Clearly, I was in the presence of a Super Couponer, and I say, good on her! She paid cash, less than $40 for two jugs of laundry detergent, a jug of fabric softener, one shampoo, two bottles of mouthwash, two boxes of hair color, three greeting cards, a bag of potato chips, and two two-liter bottles of Sprite. She then turned in another two-inch stack of in-store coupons and scored two candy bars, a pack of gum, and a lip balm for — best I could tell — free.
As I mentioned, I have no problem with couponers. I am one. I was actually impressed with how she worked the clipped coupons in with the store issue, most of which were merely receipts from previous visits. Had any other person gotten in that checkout lane behind her, she most likely would have stood quietly, watching to make sure each item rang in at the correct, advertised price (she had that week’s circular at the ready). But I got in the line, my karma kicked in, and she began to chat. Incessantly.
The cashier, bless him, did not demonstrate any knowledge of multitasking. As she jabbered away, he would only scan one coupon, look up and listen to her for a few moments, scan another coupon, look up politely once more. I’m not exaggerating when I say she had a six-inch stack of coupons, and I confess. I began to feel impatient. (To the Universe’s credit, it eschewed pulling the old coupon stall karma this time...not sure why, as that opportunity was low hanging fruit.)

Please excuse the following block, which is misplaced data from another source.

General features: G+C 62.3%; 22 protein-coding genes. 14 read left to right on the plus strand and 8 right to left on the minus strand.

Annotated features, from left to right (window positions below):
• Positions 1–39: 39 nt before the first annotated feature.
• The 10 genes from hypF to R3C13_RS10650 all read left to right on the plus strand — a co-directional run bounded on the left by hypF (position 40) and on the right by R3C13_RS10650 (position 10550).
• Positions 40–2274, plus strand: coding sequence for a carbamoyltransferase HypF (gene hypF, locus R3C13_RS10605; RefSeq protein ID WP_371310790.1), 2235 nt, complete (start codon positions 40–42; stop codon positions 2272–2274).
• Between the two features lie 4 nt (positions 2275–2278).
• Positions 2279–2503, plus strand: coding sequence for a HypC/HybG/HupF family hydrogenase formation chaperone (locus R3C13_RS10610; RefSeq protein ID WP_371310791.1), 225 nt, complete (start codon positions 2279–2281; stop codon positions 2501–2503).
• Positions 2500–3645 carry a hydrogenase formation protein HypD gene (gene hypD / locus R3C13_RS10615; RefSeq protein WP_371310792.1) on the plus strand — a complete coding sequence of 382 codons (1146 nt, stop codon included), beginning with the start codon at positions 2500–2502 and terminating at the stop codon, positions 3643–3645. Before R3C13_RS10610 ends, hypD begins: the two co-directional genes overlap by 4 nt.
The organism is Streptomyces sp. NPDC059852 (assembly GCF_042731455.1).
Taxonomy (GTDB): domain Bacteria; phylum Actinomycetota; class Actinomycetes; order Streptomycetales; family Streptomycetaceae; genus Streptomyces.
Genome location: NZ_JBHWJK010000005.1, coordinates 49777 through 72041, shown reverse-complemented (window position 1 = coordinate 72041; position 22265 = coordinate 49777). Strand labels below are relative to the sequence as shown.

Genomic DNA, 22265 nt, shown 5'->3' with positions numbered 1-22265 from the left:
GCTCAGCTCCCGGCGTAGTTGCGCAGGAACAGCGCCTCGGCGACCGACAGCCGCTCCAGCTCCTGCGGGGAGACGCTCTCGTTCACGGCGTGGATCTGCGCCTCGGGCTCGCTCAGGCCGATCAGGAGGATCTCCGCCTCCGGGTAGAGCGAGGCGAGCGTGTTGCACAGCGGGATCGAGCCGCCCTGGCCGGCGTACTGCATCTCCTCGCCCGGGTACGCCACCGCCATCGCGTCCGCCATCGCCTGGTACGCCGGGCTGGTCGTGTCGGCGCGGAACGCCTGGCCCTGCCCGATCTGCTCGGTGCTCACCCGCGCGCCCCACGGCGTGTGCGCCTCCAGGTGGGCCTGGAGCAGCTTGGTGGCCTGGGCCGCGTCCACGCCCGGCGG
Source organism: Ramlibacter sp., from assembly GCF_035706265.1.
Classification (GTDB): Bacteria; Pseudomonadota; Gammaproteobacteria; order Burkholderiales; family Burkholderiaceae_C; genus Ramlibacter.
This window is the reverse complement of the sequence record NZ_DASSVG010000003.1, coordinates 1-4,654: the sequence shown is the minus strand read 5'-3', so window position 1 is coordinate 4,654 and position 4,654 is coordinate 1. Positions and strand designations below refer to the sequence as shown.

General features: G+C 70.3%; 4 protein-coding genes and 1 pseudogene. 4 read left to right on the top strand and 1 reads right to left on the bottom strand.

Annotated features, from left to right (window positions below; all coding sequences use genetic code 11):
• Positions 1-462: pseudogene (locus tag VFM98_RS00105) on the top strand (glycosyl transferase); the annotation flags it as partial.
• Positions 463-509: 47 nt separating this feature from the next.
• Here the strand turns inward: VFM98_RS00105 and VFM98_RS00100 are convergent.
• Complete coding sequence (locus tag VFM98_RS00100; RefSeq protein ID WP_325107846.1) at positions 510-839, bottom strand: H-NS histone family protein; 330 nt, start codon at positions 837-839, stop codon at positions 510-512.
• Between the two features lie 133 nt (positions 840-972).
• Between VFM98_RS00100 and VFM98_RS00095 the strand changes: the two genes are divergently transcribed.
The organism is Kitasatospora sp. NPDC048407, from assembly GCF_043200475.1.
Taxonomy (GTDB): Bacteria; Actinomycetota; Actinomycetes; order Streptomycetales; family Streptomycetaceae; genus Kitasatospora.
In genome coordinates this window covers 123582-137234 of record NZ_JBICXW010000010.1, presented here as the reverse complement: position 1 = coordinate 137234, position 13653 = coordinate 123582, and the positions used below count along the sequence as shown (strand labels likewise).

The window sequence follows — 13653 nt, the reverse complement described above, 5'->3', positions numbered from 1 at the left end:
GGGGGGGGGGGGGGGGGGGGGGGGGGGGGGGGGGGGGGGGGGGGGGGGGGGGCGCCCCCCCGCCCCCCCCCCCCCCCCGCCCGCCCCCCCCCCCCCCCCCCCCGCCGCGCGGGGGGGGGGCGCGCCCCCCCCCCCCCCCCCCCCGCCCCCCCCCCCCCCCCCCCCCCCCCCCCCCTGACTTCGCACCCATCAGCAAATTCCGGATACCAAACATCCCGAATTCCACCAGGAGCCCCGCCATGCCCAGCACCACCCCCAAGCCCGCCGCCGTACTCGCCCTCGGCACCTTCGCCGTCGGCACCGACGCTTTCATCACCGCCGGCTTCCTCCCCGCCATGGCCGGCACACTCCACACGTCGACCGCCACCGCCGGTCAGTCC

Based on the body language, the same could be said for the man with two 16oz. Mountain Dews, the lady with the wrapping paper and the suited businessman with toothpaste. I think we all had the same thought at that moment: “Call for another cashier, you twit.” But they didn’t know what I knew — as long as I stood in the line, this was going to take awhile.
When I finally got home, I told my husband, “That’s it! No more retail checkout lanes for me today!”
I told him the story about the super couponer, yet another transaction on my karmic debit card. He had seen the guy at the gas station, too. He understood. In his best Air Force Sergeant voice he said, “Let’s get a beer.”